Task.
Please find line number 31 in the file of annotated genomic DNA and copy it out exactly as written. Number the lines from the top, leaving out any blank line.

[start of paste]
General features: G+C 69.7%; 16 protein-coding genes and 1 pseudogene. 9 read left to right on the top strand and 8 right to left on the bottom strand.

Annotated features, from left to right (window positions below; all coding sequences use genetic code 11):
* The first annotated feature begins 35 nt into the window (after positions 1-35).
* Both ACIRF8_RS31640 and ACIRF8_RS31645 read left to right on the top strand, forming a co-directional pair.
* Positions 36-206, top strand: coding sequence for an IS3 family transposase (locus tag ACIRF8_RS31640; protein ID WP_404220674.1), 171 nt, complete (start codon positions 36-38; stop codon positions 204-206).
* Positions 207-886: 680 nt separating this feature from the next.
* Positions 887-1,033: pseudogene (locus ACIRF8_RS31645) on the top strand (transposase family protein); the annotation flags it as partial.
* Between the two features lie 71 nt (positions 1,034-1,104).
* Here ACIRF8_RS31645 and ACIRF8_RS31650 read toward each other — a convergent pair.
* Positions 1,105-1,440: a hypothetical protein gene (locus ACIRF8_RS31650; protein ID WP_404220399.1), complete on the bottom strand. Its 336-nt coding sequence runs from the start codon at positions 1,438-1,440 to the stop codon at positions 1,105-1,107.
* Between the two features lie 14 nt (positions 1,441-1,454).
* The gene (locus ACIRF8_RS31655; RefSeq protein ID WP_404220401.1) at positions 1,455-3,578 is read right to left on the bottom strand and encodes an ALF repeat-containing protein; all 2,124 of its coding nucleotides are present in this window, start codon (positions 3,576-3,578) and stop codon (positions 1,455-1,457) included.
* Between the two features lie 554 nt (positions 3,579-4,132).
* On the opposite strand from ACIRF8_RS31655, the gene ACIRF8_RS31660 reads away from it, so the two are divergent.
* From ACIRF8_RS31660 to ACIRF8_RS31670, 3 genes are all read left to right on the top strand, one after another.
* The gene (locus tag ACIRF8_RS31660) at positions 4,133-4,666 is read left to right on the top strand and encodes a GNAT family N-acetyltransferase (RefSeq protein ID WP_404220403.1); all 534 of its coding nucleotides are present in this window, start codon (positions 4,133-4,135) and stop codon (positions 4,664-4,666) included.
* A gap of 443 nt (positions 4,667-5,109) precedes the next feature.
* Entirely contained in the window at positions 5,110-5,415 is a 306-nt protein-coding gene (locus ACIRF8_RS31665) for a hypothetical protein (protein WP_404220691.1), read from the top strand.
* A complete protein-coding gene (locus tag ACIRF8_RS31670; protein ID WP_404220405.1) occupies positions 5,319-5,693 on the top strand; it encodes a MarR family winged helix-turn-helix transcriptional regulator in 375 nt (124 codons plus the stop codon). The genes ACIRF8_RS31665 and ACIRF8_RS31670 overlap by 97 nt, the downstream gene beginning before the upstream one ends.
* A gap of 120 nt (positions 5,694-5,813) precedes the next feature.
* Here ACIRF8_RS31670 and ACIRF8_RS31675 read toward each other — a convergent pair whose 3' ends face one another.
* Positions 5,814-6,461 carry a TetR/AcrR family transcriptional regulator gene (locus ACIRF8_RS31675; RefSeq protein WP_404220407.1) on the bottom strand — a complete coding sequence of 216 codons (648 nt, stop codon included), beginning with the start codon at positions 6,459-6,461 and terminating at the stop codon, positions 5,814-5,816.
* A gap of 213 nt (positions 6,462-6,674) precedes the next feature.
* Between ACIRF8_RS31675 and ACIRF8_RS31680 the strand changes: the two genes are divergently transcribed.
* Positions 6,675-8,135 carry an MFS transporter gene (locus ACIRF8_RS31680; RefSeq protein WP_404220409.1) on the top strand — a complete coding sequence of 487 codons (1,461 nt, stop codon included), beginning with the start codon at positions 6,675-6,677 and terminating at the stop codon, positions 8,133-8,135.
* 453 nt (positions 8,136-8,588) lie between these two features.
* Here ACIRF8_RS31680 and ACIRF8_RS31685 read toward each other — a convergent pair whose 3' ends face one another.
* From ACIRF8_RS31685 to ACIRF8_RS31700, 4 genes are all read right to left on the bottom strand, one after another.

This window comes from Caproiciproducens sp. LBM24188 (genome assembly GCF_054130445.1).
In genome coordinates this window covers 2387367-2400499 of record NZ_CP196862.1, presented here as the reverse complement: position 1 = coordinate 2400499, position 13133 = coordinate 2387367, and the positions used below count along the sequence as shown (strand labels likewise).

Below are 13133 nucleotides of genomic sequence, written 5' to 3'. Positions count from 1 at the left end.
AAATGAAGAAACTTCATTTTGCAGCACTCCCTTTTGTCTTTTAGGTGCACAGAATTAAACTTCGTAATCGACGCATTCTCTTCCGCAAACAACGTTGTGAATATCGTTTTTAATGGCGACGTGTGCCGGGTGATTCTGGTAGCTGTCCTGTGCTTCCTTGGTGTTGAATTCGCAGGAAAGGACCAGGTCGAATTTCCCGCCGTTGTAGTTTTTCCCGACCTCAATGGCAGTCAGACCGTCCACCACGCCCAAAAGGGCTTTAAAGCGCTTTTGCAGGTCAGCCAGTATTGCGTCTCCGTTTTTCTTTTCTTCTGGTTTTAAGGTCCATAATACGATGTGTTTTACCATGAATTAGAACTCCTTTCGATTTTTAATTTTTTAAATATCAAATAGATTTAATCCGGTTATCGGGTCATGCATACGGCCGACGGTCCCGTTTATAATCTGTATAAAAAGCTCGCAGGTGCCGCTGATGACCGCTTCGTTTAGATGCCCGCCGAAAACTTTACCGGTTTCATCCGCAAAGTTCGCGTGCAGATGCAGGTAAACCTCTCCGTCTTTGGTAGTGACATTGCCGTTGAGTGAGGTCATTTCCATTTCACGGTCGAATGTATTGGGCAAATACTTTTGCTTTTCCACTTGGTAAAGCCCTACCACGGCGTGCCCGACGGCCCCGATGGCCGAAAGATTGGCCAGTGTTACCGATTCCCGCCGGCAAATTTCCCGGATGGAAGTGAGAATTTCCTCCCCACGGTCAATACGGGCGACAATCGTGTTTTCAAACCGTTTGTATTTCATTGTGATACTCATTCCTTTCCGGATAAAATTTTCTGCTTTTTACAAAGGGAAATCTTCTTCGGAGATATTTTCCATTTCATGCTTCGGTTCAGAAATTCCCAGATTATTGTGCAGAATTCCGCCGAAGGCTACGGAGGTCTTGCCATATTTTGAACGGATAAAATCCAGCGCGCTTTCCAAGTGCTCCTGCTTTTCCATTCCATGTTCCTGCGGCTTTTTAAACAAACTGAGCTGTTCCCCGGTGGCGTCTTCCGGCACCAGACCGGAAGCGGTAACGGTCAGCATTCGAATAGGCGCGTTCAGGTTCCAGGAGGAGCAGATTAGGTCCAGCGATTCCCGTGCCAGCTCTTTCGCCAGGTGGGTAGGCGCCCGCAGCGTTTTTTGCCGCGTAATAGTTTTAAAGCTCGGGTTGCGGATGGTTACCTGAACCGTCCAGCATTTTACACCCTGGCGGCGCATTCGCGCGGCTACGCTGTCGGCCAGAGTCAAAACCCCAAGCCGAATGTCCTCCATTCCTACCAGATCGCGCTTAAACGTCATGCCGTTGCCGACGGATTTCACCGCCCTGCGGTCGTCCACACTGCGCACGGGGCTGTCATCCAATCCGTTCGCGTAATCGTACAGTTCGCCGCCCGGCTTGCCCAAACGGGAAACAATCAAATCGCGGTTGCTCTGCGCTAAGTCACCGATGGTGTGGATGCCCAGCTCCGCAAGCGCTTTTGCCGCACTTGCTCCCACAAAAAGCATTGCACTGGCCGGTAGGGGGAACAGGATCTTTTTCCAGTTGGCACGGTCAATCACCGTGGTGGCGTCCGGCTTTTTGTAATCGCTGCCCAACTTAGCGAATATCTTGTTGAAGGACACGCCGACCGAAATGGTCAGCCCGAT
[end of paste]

Below are 13133 nucleotides of genomic sequence, written 5' to 3'. Positions count from 1 at the left end.